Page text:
I have successfully installed ATI's current Radeon 7000 series "Mac Edition" graphics cards in both the older and in the newest Power Macs. The only requirements for this installation are that the Mac's PCI bus be a 33 or 66mHz standard PCI 2.1 bus and that the OS be at least OS9. There doesn't seem to be any restriction as to how many cards you can install, either; as long as you have empty PCI slots, it appears that you can keep installing graphics cards and driving more monitors. But so far I've only done it with two cards and two monitors in one machine.
Unfortunately, there doesn't seem to be any way to add multiple monitor capability to Apple's iMac, and that's where you really need it, given how small those screens tend to be, especially in the one-piece consumer boxes. My iMac has a separate 15-pin RGB output port on the back, but it can only be used for mirroring the iMac's little CRT image onto a large screen driven by a projector or plasma. The iMac's built-in graphics card will not support multiple monitors and the OS will not let the "Arrangement" tab appear. I know of no way to upgrade the iMac's graphics abilities to support multiple monitors—but I'm hoping someone clever will come up with something.
Driving the View, PC-Style
So Macs can easily support multiple monitors, but how about PCs? My PC testbed is a heavily upgraded older desktop tower system made by San Diego-based systems integrator Datel Systems. That's Datel, not Dell, and whether or not anyone has heard of them outside of San Diego, they're locally well-known, and the system I've used (based on a AMD K6 processor) has worked fine over the years. Anyway, the old Datel has three extra PCI slots besides the PCI graphics card plugged into its motherboard. All of which makes it a perfect system for a graphics card upgrade, especially since the current graphics card is practically the only original piece still in the machine.
I obtained one of ATI's 7500 graphics cards for PCs running Windows, but just picking the appropriate card was a bit of an exercise. There are several different kinds of graphics cards for the PC available from ATI, as well as from NVIDIA and others. I wanted to try one of ATI's cards since I've used their cards with success on the Mac side. Anyway, for the PC you can choose between the Rage128Pro, Radeon, Radeon 7000, 7200, 7500, 8500, 9000, 9500, and 9700 with various versions in between such as All in Wonder Radeon, All in Wonder Radeon 7500, All in Wonder Radeon 8500, and so forth.
Choices, choices, too many choices… but since the old Datel uses a slower PCI (not the latest and fastest AGP, which stands for Accelerated Graphics Port) configuration for graphics cards and I wanted to be able to drive two monitors at once, I chose the Radeon 7500 card for PCI (only $79), which supports two monitors (one DVI and one RGB) at up to 2048x1536 resolution. ATI offers the Radeon 7500 for both PCI and AGP slots driven by Intel, AMD, or compatible processors. ATI has faster cards than the 7500 and cards with more on-board memory, but unfortunately, those cards are only for AGP graphics slots—not the slower PCI. But that's okay, my old Datel machine probably wouldn't know the difference anyway— it's pretty much bus-limited now. (For more on AGP and PCI graphics cards, see Nick Kortan's "Stacking the Deck," www.emedialive.com/r17/2002/kortan11_02.html.)
Other graphics cards manufacturers also support multiple or dual monitors—Matrox with their DualHead-enabled Parhelia and Millennium cards; NVIDIA, a famous name for both Mac and PC graphics cards, with the GeForce4 and GeForce4 MX graphics cards—starting at about the same price as ATI's Radeon 7500. However, the multiple monitor-ready GeForce cards only come in an AGP flavor, which is not compatible with my Datel, or any other PCI-only machine. In addition, the information I've seen for the GeForce4 cards indicates that they can drive two CRTs with up to 2048x1536 pixels each or two digital flat panels at 1280x1024 resolutions. Some of the cards seem to come with DVI connectors and some with 15-pin RGBs. Even NVIDIA's Web page says to make sure that the card you buy can do the things you want it to do, which is easier said than done. I could spend an entire day at the local CompUSA store reading the outside of the boxes and then going to the manufacturers' Web sites to make sure and still not know if the card I wanted to buy would drive the collection of monitors I have.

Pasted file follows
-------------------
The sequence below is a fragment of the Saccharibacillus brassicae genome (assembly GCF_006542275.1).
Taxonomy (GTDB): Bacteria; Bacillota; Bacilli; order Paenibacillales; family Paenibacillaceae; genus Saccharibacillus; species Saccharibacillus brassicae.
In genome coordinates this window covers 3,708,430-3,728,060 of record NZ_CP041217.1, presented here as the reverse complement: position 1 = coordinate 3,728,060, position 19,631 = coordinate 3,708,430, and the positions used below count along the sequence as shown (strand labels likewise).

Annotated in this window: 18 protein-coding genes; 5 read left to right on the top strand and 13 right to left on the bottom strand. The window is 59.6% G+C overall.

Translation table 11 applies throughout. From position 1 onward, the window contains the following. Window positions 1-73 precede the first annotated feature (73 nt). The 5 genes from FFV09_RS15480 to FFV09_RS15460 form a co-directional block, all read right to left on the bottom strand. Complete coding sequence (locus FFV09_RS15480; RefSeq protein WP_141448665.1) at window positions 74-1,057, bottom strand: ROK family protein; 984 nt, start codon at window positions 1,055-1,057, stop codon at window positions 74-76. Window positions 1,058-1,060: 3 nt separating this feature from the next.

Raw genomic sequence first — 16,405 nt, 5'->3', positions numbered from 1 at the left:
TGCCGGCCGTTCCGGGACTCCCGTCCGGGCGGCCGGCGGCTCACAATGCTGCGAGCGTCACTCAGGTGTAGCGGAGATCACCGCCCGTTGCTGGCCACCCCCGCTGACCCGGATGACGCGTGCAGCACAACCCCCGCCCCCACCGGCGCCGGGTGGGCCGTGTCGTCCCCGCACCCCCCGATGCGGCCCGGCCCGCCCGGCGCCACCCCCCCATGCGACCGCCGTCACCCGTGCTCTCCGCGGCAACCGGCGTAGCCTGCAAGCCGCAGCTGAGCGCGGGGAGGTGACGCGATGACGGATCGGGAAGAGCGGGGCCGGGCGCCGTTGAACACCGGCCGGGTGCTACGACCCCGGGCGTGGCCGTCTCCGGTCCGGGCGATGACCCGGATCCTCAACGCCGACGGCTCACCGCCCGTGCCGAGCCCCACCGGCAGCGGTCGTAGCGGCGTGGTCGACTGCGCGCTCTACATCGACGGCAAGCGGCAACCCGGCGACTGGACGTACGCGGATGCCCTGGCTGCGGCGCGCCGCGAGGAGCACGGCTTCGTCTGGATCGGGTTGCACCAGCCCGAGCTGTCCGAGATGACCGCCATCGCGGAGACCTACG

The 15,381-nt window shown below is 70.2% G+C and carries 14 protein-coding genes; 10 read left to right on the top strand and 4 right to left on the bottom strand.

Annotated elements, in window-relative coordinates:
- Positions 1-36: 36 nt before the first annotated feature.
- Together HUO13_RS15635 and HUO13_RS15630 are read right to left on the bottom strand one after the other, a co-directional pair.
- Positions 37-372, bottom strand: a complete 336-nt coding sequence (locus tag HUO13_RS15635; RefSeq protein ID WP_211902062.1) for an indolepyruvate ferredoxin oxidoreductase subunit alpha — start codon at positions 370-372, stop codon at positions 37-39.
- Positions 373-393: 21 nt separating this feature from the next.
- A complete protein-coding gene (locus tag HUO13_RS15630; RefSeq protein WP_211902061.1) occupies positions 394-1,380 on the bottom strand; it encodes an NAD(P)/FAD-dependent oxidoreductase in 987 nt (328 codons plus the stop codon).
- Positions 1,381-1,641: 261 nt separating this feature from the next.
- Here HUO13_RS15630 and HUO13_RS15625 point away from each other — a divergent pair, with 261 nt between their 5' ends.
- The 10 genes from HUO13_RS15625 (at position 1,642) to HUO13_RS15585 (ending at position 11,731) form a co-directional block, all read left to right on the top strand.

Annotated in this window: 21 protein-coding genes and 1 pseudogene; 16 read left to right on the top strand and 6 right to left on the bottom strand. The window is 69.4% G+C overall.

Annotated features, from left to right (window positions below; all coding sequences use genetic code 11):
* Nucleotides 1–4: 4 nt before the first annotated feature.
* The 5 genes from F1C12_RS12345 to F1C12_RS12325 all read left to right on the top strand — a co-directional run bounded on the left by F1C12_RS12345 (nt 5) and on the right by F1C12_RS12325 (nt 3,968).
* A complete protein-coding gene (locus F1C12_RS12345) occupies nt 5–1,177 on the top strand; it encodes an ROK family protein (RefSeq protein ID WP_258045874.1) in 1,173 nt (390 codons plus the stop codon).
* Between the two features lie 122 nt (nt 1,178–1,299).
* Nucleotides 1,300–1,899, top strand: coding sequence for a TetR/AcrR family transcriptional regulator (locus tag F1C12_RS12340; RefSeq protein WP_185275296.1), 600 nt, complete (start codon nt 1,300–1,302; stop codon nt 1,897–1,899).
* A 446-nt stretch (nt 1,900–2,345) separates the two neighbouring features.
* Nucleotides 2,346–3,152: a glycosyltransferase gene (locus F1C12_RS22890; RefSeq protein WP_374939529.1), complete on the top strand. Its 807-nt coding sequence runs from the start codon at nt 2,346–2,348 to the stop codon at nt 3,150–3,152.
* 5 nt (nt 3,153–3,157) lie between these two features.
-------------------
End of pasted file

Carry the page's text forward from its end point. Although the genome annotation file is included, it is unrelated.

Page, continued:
No Room at the Fins
At the end of my frustrating investigations, I got the ATI Radeon card (along with the hope that I wouldn't have to take it back and trade it in for another one that would actually do what I wanted) which supported two outputs—one with the standard 15-pin analog RGB connector and the other with a 30-pin DVI digital connector. Then I had to install the card, and I found that was a much harder job than installing a similar card into a Mac. Whereas the Macs all have rather standard software and PCI configurations—naturally, since they're all made by the same manufacturer—a PC can come in a wide variety of flavors and configurations. In addition, there are various lengths of PCI bus slots to worry about. The existing PCI graphics card in the Datel was a "half-length" card, while the Radeon 7500 card was a bit longer than that, but not a "full-length" card—maybe they call it a five-eighths card. Who knows…
Anyway, if I had enough room for a full-length PCI card, then I could have installed one of Appian Graphics' "AppianX" cards, which can drive four separate 1920x1200 monitors. Appian also offers the Typhoon and the Hurricane that both drive two 2048x1536 displays, or the Rushmore, which drives four separate 2048x1536 displays. The PCI-based AppianX card costs about $835 online—a lot more than the under-$100 ATI card, but it's more versatile and capable.